Mimosa tenuiflora [Willd.] Poir., syn. Mimosa hostilis, also known as Jurema-preta, Calumbi, Tepezcohuite, Carbonal, Cabrera, Yurema, Black Yurema, is a perennial tree or shrub native to the northeastern region of Brazil (Paraíba, Rio Grande do Norte, Ceará, Pernambuco, Bahia). There are over 350 epecies of Mimosa that occurs in Brazil. but only a few are of economical interest. Such ones are for sale here, so you can buy directly from the Source with plenty of information.
The fern-like branches have leaves that are Mimosa like, finely pinnate, growing to 5 cm (2.0 in) long. Each compound leaf contains 15–33 pairs of bright green leaflets 5–6 mm (0.20–0.24 in) long. The tree itself grows up to 8 m (26 ft) tall and it can reach 4–5 m (13–16 ft) tall in less than 5 years. The white, fragrant flowers occur in loosely cylindrical spikes 4–8 cm (1.6–3.1 in) long. In the Northern Hemisphere it blossoms and produces fruit from November to June or July. In the Southern Hemisphere it blooms primarily from September to January. The fruit is brittle and averages 2.5–5 cm (0.98–1.97 in) long. Each pod contains 4–6 seeds that are oval, flat, light brown and 3–4 mm (0.12–0.16 in) in diameter. There are about 145 seeds/1 g (0.035 oz). In the Southern Hemisphere, the fruit ripens from February to April.
The tree's bark is dark brown to gray. It splits lengthwise and the inside is reddish brown.
The tree's wood is dark reddish brown, some times pink or purple. with a yellow center. It is very dense, durable and strong, having a density of about 1.11 g/cm³.
Mimosa tenuiflora does very well after a forest fire or other major ecological disturbance. It is a prolific pioneer plant. It drops its leaves on the ground, continuously forming a thin layer of mulch and eventually humus. Along with its ability to fix nitrogen, the tree conditions the soil, making it ready for other plant species to come along.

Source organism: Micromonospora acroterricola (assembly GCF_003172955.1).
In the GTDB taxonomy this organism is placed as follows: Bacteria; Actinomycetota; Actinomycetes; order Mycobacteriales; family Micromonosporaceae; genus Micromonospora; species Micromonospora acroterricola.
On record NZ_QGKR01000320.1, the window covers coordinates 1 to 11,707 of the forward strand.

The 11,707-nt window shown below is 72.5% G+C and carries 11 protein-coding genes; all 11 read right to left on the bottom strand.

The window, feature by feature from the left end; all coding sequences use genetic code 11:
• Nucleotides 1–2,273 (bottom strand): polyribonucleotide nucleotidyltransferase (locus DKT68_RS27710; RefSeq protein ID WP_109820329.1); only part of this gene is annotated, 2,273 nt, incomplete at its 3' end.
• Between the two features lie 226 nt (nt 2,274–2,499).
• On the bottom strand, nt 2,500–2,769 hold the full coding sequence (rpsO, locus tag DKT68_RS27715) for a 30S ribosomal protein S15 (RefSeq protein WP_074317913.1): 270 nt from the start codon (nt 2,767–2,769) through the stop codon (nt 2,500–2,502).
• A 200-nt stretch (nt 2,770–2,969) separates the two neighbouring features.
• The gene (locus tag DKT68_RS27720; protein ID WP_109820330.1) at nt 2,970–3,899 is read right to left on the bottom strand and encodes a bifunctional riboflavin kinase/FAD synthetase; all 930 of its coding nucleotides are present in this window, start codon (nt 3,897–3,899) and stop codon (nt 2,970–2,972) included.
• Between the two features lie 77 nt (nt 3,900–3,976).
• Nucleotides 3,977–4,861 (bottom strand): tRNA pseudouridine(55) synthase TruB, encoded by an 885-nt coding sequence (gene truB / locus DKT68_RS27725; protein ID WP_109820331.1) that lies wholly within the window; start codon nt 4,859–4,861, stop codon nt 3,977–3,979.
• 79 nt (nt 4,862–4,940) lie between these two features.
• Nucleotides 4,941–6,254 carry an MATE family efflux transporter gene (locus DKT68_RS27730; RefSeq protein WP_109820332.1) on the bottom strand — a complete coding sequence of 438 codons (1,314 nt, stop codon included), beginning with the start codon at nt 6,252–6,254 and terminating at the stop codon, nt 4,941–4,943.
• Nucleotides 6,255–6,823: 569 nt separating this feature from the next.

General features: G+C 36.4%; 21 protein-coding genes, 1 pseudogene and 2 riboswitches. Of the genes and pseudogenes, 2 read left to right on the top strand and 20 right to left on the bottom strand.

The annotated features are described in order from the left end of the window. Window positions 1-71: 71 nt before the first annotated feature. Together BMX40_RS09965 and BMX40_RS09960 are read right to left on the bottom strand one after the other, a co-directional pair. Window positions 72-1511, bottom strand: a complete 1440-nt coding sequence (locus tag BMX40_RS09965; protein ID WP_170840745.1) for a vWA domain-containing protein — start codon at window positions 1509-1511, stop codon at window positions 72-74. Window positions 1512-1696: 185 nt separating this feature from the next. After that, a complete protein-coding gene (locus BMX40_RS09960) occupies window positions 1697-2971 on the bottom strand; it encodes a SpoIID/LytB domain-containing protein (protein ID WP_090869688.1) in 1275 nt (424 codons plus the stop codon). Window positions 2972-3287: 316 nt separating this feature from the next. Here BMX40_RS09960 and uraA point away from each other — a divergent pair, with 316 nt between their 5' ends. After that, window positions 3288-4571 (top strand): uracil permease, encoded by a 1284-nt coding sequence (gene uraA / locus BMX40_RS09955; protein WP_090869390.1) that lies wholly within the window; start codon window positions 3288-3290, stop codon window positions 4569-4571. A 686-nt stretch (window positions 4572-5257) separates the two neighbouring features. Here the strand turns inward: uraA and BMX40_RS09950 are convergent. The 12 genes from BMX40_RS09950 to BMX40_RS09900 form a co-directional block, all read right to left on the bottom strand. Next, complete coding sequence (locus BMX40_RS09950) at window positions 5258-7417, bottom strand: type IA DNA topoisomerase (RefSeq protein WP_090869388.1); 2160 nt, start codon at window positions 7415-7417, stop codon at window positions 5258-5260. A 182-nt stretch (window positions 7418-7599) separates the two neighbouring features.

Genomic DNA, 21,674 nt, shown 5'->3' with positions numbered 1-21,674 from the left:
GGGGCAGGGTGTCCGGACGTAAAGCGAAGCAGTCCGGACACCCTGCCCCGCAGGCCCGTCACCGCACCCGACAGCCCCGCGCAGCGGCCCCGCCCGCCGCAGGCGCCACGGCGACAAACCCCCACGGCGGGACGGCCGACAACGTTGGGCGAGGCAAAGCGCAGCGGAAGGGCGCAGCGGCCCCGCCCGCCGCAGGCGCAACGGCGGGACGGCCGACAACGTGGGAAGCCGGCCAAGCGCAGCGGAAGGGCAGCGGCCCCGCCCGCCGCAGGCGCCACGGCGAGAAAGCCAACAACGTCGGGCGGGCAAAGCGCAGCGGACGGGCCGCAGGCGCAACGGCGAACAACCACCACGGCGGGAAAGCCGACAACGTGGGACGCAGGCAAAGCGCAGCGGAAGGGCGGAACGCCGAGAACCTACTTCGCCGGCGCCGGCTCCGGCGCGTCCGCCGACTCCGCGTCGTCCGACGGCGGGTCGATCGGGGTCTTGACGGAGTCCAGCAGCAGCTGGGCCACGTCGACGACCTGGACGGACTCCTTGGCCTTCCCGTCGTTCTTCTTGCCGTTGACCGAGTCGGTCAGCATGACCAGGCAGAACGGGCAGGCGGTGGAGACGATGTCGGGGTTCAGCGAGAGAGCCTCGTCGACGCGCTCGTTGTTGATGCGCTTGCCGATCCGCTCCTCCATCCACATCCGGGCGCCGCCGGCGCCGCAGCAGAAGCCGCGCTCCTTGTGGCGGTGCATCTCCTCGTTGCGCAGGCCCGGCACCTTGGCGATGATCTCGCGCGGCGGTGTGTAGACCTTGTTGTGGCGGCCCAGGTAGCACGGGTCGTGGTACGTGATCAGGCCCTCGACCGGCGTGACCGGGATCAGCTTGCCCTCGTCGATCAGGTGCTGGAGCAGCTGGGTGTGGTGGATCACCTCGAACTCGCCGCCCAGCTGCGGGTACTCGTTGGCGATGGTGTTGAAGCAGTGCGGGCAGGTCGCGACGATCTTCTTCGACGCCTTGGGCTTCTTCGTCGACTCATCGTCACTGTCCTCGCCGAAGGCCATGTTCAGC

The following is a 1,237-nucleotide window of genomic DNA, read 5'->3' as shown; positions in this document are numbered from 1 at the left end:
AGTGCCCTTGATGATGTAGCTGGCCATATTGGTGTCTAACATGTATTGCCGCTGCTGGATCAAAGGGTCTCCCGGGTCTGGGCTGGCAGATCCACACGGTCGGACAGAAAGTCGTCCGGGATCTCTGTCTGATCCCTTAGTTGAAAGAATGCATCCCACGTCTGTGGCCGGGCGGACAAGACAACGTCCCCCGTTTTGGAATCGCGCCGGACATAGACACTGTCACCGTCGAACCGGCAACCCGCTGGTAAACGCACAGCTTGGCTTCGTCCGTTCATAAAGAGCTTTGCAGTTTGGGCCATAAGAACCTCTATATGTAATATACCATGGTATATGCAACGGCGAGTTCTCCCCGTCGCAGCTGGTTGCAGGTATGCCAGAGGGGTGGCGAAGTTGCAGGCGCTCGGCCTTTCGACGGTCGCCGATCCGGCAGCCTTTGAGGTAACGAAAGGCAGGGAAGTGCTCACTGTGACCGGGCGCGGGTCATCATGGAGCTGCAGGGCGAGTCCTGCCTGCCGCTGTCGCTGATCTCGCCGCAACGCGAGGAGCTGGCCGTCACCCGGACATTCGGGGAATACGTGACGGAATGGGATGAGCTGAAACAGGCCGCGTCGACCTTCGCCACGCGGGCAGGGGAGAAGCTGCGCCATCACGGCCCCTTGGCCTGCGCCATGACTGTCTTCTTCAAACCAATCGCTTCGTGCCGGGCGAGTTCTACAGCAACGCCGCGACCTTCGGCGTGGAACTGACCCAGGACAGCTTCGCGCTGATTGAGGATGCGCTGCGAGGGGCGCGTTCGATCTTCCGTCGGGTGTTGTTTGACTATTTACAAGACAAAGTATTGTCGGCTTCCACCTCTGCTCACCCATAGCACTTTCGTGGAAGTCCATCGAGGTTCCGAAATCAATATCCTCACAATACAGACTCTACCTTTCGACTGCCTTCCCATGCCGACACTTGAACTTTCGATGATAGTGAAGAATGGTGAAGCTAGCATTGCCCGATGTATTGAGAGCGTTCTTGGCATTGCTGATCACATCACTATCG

The bark, specially the root bark, is well known to be rich in tannins, saponins, alkaloids, lipids, phytosterols, glucosides, xylose, rhamnose, arabinose, lupeol, methoxychalcones, and kukulkanins. Additionally, Mimosa tenuiflora contains labdane diterpenoids.
Complete info at: https://doi.org/10.1590/S1516-89132008000500010
A tea made of the barks has been used to treat tooth pain. For cases of cough and bronchitis, a water extract (decoction) of Mimosa tenuiflora is drunk. A handful of bark in one liter of water is used by itself or in a syrup. The solution is drunk until the symptoms subside.
One preliminary clinical study found Mimosa tenuiflora to be effective in treating venous leg ulcerations. It also acts as antimicrobial and disinfectant. The plant can also be used as a slimming agent, in combating ulcers and other stomach problems.
In South America and Mexico it is widely used to treat wounds and burnts in skin, but also acne and other skin problems. Consequently, products of the plant (generally grouped under the term "Tepezcohuite") have become a popular cosmetic ingredient in commercial skincare products, used and marketed by celebrities such as Kylie Jenner and Salma Hayek. Aparently, the healing powers of Mimosa tenuiflora can prevent skin aging as well, but further studyes may yet to be made to prove such effect.